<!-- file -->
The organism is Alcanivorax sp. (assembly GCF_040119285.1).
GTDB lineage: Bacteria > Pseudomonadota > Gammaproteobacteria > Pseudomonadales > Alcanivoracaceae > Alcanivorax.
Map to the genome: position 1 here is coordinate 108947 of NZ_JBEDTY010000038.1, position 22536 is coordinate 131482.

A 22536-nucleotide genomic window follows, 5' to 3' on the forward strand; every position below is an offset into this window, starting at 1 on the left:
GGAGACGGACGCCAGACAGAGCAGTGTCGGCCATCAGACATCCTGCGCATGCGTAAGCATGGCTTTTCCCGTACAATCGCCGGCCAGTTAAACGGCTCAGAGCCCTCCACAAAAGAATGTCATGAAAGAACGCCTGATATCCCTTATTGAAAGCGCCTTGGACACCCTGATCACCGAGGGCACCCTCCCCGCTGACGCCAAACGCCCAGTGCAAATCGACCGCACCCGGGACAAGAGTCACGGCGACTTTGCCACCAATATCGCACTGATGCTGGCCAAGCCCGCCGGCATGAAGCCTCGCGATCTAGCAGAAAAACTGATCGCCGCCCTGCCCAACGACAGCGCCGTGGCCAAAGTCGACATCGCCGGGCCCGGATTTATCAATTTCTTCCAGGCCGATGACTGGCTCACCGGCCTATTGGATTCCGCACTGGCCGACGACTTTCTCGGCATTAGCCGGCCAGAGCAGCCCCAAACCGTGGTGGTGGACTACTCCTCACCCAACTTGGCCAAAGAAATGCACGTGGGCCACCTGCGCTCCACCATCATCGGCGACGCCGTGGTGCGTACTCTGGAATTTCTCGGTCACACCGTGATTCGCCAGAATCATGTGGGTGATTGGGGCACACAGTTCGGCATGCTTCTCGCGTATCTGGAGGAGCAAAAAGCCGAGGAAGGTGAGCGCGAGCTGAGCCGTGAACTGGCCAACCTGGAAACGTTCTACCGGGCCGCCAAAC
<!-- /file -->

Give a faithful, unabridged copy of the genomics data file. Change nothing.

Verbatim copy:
The organism is Alcanivorax sp. (assembly GCF_040119285.1).
GTDB lineage: Bacteria > Pseudomonadota > Gammaproteobacteria > Pseudomonadales > Alcanivoracaceae > Alcanivorax.
Map to the genome: position 1 here is coordinate 108947 of NZ_JBEDTY010000038.1, position 22536 is coordinate 131482.

A 22536-nucleotide genomic window follows, 5' to 3' on the forward strand; every position below is an offset into this window, starting at 1 on the left:
GGAGACGGACGCCAGACAGAGCAGTGTCGGCCATCAGACATCCTGCGCATGCGTAAGCATGGCTTTTCCCGTACAATCGCCGGCCAGTTAAACGGCTCAGAGCCCTCCACAAAAGAATGTCATGAAAGAACGCCTGATATCCCTTATTGAAAGCGCCTTGGACACCCTGATCACCGAGGGCACCCTCCCCGCTGACGCCAAACGCCCAGTGCAAATCGACCGCACCCGGGACAAGAGTCACGGCGACTTTGCCACCAATATCGCACTGATGCTGGCCAAGCCCGCCGGCATGAAGCCTCGCGATCTAGCAGAAAAACTGATCGCCGCCCTGCCCAACGACAGCGCCGTGGCCAAAGTCGACATCGCCGGGCCCGGATTTATCAATTTCTTCCAGGCCGATGACTGGCTCACCGGCCTATTGGATTCCGCACTGGCCGACGACTTTCTCGGCATTAGCCGGCCAGAGCAGCCCCAAACCGTGGTGGTGGACTACTCCTCACCCAACTTGGCCAAAGAAATGCACGTGGGCCACCTGCGCTCCACCATCATCGGCGACGCCGTGGTGCGTACTCTGGAATTTCTCGGTCACACCGTGATTCGCCAGAATCATGTGGGTGATTGGGGCACACAGTTCGGCATGCTTCTCGCGTATCTGGAGGAGCAAAAAGCCGAGGAAGGTGAGCGCGAGCTGAGCCGTGAACTGGCCAACCTGGAAACGTTCTACCGGGCCGCCAAAC